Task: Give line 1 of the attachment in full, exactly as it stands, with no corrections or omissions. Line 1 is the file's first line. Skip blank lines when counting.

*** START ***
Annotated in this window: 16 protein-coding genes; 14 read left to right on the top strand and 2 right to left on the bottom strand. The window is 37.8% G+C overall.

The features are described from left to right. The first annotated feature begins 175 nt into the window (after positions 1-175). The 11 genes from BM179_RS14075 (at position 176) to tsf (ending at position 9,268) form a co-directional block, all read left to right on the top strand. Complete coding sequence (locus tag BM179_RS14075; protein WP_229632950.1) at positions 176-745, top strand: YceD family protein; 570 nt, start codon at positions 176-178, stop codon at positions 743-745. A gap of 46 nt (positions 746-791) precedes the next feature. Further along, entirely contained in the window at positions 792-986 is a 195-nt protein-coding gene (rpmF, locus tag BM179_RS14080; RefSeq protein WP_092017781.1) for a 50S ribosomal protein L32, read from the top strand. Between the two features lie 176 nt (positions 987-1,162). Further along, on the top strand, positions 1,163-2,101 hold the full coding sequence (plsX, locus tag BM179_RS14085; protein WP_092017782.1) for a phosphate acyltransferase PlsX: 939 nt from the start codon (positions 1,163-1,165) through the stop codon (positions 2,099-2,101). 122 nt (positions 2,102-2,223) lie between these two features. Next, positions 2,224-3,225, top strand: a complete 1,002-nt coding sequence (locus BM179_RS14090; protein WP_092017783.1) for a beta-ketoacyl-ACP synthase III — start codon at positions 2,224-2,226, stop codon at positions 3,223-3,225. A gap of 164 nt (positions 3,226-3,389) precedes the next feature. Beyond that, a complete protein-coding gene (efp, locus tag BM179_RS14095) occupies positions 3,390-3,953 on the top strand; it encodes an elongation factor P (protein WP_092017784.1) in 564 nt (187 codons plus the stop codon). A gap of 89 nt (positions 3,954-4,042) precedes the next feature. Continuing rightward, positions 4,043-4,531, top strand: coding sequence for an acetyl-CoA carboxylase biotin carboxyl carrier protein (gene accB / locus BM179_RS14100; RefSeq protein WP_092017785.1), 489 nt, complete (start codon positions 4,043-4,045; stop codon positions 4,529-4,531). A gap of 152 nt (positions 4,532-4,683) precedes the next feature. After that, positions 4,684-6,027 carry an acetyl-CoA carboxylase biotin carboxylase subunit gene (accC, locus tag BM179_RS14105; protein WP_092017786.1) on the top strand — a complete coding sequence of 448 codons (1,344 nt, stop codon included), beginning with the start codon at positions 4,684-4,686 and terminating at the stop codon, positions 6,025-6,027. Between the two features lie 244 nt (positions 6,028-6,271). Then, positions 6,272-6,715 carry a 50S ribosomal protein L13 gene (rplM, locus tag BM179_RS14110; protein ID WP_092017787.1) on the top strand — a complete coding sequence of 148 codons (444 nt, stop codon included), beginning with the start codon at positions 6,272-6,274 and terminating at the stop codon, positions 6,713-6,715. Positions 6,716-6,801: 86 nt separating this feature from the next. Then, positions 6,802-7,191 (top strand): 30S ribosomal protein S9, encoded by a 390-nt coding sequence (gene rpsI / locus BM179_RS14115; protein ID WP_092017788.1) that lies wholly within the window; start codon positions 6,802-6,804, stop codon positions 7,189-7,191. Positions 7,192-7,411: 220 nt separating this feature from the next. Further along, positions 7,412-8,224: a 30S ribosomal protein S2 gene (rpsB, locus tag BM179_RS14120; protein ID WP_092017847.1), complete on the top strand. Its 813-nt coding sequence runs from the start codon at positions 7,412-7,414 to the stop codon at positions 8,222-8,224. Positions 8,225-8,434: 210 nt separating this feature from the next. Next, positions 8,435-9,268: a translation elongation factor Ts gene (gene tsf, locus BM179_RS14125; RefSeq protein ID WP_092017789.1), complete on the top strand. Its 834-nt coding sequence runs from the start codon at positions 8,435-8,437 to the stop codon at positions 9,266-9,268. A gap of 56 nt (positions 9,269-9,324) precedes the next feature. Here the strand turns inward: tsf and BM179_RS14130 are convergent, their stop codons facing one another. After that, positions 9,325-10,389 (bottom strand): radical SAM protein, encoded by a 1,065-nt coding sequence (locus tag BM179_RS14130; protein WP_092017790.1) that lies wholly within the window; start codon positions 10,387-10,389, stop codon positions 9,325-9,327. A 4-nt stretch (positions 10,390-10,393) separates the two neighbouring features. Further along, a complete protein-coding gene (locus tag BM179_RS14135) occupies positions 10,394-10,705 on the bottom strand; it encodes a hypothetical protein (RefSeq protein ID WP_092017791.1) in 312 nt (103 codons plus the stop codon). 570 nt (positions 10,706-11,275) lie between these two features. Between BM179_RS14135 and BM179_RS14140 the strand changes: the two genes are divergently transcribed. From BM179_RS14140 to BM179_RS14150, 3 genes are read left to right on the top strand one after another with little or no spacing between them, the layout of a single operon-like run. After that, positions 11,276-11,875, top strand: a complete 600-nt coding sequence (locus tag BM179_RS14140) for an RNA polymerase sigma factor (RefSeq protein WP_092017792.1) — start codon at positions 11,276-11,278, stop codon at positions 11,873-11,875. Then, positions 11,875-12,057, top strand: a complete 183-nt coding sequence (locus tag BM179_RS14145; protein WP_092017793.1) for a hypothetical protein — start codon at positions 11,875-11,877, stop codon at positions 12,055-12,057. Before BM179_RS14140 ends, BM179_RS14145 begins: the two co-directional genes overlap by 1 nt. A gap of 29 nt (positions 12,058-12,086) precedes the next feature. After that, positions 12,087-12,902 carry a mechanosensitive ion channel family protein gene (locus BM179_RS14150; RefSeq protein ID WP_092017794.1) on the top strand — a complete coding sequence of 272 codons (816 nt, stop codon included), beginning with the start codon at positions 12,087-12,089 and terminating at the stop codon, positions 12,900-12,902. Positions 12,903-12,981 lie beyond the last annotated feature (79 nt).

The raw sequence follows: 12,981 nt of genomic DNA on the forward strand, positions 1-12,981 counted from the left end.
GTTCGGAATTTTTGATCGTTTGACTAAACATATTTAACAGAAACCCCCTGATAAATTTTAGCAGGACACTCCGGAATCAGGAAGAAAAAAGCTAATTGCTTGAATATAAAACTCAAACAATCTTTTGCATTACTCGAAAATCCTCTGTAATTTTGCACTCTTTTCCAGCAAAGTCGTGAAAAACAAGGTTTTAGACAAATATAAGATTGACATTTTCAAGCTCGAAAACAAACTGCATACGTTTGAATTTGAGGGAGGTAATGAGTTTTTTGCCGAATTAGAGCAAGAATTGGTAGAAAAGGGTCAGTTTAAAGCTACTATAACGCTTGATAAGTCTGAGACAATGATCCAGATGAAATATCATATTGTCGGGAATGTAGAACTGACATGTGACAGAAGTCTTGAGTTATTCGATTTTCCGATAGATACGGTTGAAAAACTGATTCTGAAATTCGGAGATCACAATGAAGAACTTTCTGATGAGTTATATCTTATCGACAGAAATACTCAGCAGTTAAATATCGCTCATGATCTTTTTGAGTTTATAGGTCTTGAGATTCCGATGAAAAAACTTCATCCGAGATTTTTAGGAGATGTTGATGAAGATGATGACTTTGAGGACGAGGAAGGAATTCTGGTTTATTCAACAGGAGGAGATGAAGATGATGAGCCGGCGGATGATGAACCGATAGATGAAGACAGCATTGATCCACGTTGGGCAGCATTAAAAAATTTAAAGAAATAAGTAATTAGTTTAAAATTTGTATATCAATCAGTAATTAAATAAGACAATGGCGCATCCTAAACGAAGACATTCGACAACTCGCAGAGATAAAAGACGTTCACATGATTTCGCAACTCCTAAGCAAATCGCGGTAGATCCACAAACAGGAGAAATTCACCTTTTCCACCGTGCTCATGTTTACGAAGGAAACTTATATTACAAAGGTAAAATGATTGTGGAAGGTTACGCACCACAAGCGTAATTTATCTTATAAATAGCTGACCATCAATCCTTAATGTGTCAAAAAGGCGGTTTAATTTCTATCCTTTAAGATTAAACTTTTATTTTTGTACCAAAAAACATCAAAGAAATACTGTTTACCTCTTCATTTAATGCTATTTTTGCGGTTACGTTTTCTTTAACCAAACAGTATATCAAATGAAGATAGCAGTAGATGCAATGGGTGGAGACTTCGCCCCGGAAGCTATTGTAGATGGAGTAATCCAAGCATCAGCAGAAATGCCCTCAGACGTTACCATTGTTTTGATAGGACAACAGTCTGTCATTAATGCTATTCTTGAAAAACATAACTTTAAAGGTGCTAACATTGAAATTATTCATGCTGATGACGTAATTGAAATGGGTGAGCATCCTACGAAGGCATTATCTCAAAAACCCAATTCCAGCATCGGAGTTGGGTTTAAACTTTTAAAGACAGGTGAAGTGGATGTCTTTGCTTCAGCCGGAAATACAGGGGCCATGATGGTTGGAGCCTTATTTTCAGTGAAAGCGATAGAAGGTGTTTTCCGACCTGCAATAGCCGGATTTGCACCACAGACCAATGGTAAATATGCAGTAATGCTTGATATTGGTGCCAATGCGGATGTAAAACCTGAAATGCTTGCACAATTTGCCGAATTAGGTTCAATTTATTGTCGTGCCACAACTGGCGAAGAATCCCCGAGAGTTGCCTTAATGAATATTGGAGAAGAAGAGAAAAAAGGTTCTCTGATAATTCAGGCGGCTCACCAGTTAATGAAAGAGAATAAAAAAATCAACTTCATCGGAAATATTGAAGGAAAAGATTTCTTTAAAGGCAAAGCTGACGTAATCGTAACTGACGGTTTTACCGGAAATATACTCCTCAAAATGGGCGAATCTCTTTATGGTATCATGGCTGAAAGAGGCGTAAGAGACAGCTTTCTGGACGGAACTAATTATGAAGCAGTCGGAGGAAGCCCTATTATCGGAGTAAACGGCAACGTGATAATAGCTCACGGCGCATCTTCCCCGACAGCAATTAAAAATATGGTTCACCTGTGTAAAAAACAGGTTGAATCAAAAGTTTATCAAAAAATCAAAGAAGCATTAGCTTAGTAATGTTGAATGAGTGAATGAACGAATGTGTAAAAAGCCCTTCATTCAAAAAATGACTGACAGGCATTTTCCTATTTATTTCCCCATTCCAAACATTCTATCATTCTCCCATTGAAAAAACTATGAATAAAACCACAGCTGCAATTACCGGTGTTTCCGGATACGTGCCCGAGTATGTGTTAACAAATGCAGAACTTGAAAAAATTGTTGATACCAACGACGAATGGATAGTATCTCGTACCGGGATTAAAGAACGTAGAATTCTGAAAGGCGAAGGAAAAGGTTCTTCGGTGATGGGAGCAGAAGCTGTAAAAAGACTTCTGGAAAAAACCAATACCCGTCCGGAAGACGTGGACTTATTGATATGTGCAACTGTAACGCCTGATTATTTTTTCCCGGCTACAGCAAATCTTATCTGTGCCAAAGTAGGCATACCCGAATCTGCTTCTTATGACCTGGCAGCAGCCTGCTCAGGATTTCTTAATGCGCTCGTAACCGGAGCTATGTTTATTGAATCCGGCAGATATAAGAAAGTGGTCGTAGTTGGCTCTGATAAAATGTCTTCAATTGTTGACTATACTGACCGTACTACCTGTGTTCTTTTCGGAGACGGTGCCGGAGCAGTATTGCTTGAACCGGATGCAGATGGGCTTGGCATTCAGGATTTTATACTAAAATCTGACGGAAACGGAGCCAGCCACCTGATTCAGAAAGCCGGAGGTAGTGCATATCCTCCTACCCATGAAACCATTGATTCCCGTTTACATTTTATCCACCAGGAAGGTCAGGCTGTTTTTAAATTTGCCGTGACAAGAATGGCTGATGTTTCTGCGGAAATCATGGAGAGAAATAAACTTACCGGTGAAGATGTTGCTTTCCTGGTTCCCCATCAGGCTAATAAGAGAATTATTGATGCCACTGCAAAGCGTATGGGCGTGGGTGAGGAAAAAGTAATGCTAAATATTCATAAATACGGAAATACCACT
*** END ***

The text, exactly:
Annotated in this window: 16 protein-coding genes; 14 read left to right on the top strand and 2 right to left on the bottom strand. The window is 37.8% G+C overall.